How to tuck in a shirt

I really despise tucking in shirts. Back in high school I’d get detentions for having my shirt untucked at least 2 or 3 times a week (yeh I went to a snooty private school w/ a dress code, etc.). Anyway, the main reason I can’t stand tucking a shirt into my pants is because the shirt is going to be bunched up somewhere. Shirts clearly are not made to be tucked in. I try to spread the bunching around evenly, but it’s still going to look sloppy somewhere–typically the back because that’s the hardest area to un-bunch.

So, how do you guys go about tucking your shirt into your pants? Any method? Is there a “proper” place for all the bunching-up to be? If I am wearing a jacket I bunch it all up in the back because you won’t see it. Of course I can feel it bunched up back there and it drives me crazy. Why don’t they make dress shirts tapered at the bottom so they will actually fit neatly in pants? They should have a waist size for each shirt.

That is indeed one of the all-time, top male sartorial questions ever to be posed, isn’t it? Like you, I tried the “back-bunch” and the “spread-bunch”, but they just never worked for me, back in the days when I wore a suit and tie to work. So I developed a technique where I would tuck the shirt in fully, and then slowly untuck little by little, evenly around the waist, until about a one to two inch swath of cloth was available. I would then fold this swath carefully over the belt, leaving an even, one inch overhang all around the waist. This had the added advantage of giving me a somewhat more comfortable, easy-going look, rather than the stuffed shirt look favored by the higher-ups. Maybe it will work for you, too.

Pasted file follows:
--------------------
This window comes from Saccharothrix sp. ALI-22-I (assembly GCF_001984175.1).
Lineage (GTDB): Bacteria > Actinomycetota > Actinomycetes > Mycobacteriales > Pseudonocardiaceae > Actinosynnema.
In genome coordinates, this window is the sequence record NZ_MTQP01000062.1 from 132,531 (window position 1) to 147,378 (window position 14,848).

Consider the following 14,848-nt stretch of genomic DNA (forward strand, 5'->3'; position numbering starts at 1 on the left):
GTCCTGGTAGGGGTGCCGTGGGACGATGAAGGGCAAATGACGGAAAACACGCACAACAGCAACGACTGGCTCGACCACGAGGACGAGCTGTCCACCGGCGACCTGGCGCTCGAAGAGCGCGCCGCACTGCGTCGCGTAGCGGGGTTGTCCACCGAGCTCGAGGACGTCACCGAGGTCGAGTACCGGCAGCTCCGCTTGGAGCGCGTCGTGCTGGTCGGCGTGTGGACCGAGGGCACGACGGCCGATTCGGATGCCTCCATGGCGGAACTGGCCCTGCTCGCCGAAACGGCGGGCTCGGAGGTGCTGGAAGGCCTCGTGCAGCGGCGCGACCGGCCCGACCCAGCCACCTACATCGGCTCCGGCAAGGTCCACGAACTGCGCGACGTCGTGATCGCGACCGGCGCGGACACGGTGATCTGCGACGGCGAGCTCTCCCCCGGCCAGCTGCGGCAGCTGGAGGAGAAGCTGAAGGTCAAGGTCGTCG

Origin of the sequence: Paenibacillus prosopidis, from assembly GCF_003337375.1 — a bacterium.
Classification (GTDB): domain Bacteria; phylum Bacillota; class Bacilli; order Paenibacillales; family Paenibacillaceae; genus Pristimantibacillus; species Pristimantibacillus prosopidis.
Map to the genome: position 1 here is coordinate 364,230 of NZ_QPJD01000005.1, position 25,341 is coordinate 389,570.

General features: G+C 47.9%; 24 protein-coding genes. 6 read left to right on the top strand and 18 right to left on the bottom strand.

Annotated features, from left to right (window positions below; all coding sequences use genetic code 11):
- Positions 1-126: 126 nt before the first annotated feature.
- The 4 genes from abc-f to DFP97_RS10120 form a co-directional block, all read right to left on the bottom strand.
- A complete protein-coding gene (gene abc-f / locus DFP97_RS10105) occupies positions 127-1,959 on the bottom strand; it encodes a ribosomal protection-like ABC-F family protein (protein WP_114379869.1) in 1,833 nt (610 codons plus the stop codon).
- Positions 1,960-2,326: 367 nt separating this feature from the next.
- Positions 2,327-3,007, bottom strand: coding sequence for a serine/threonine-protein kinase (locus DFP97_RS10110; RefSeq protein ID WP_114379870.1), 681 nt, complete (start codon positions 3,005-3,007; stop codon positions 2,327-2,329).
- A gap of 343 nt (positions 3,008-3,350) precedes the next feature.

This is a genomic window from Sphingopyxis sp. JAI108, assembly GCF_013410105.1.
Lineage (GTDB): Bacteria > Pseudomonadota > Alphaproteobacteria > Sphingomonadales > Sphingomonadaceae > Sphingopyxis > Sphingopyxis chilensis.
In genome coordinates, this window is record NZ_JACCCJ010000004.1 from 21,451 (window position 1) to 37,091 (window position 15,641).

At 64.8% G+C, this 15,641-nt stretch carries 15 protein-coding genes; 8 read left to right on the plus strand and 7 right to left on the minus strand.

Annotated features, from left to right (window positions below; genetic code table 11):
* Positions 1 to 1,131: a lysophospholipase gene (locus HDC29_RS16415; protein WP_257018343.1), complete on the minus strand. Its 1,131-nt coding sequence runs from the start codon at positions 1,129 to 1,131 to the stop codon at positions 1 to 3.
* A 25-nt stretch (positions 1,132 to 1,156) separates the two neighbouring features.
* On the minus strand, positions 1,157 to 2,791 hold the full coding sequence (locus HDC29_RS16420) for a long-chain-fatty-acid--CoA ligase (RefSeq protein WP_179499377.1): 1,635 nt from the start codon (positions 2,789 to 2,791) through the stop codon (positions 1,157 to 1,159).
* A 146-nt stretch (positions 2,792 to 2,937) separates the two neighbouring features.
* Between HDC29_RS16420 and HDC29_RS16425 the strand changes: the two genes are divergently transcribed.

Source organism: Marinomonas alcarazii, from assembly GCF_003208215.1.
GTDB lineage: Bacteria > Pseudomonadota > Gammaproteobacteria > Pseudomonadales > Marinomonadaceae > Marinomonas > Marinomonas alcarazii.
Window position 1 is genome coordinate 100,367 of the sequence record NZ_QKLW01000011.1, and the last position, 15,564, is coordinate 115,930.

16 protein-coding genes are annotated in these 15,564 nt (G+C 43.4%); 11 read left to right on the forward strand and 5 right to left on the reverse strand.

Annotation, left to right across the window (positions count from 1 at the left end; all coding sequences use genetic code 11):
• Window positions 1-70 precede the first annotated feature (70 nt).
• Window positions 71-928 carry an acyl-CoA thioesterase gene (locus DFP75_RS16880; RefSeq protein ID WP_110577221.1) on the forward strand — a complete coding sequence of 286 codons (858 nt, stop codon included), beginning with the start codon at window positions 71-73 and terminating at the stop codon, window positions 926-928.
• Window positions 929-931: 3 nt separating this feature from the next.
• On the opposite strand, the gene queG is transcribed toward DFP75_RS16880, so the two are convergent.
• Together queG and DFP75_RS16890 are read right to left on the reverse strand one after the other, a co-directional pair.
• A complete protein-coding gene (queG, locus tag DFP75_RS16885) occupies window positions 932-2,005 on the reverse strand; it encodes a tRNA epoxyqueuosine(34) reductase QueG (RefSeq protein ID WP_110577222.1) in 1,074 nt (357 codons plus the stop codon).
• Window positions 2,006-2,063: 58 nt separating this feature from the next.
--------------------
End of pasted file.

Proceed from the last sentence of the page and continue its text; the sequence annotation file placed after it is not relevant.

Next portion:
Smooth shirt around the front and make folds with your hands in the back, right around the kidneys. The folds should be V shaped if someone is looking down from your collar, so your back looks like this:


Seen from above. Carefully put on your pants and belt. Voila! A smoothed out, non-bunched shirt.

A well-constructed shirt shouldn’t have a bunching problem. Is it possible you are tucking it in wrong?

Stand up straight, with the shirt hanging down naturally outside your pants. Visualize your torso and its shirt as an octagonal stop sign.

Tuck in the front. Just grab the fabric that’s there in front, and tuck it in. Don’t reach around for any other fabric.

Tuck in the back. Ditto. Just the fabric that’s right there, in the back.

Tuck in the sides. Ditto.